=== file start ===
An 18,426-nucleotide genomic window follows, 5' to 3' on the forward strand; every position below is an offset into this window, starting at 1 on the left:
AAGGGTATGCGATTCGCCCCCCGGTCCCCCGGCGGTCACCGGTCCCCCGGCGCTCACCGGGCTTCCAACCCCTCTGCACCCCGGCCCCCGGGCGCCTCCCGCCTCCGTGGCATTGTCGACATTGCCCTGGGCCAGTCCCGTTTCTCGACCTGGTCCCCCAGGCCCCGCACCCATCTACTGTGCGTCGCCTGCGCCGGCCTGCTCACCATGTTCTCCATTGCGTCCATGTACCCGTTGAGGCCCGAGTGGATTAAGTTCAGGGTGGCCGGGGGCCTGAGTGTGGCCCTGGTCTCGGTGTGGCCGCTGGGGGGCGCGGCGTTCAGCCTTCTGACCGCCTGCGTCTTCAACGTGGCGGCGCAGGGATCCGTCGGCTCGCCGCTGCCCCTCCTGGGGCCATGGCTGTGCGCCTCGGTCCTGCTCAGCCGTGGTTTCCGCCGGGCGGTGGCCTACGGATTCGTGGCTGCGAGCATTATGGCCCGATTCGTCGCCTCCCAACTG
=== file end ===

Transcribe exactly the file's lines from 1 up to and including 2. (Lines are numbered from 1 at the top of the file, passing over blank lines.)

An 18,426-nucleotide genomic window follows, 5' to 3' on the forward strand; every position below is an offset into this window, starting at 1 on the left:
AAGGGTATGCGATTCGCCCCCCGGTCCCCCGGCGGTCACCGGTCCCCCGGCGCTCACCGGGCTTCCAACCCCTCTGCACCCCGGCCCCCGGGCGCCTCCCGCCTCCGTGGCATTGTCGACATTGCCCTGGGCCAGTCCCGTTTCTCGACCTGGTCCCCCAGGCCCCGCACCCATCTACTGTGCGTCGCCTGCGCCGGCCTGCTCACCATGTTCTCCATTGCGTCCATGTACCCGTTGAGGCCCGAGTGGATTAAGTTCAGGGTGGCCGGGGGCCTGAGTGTGGCCCTGGTCTCGGTGTGGCCGCTGGGGGGCGCGGCGTTCAGCCTTCTGACCGCCTGCGTCTTCAACGTGGCGGCGCAGGGATCCGTCGGCTCGCCGCTGCCCCTCCTGGGGCCATGGCTGTGCGCCTCGGTCCTGCTCAGCCGTGGTTTCCGCCGGGCGGTGGCCTACGGATTCGTGGCTGCGAGCATTATGGCCCGATTCGTCGCCTCCCAACTG